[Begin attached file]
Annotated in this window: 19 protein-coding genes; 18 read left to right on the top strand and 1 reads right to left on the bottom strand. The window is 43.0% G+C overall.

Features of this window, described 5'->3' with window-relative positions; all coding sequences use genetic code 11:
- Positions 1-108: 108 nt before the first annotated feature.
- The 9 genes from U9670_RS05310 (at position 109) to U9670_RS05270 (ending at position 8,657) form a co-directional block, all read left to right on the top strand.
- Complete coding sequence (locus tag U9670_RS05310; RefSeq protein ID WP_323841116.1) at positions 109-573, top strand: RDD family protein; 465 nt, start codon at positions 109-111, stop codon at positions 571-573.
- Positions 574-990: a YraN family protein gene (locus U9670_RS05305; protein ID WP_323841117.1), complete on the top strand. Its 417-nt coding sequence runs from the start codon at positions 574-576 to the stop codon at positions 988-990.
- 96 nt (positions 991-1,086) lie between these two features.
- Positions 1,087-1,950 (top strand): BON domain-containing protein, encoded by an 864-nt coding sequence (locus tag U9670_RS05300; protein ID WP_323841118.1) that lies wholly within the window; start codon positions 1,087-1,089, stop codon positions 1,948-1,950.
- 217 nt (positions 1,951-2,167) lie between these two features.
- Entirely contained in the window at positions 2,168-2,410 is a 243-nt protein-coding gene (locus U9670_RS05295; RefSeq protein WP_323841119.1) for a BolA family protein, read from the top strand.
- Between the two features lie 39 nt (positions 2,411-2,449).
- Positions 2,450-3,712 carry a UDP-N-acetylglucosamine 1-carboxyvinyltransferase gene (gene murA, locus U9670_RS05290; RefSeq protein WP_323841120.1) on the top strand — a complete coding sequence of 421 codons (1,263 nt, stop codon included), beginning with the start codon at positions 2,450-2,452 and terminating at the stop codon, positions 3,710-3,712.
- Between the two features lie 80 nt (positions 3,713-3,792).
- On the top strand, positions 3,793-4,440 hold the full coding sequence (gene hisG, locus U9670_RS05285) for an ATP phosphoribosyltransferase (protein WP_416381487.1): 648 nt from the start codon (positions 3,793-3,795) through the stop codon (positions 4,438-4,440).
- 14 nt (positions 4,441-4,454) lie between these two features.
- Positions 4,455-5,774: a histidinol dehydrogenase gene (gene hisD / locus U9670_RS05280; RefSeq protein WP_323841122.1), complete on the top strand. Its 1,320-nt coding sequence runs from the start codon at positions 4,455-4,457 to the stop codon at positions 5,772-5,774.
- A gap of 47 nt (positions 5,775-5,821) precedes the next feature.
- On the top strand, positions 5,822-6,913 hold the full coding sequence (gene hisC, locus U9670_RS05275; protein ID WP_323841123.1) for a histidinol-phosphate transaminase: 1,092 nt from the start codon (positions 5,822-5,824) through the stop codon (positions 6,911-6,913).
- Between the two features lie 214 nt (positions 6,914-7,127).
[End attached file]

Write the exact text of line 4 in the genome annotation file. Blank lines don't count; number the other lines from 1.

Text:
- The 9 genes from U9670_RS05310 (at position 109) to U9670_RS05270 (ending at position 8,657) form a co-directional block, all read left to right on the top strand.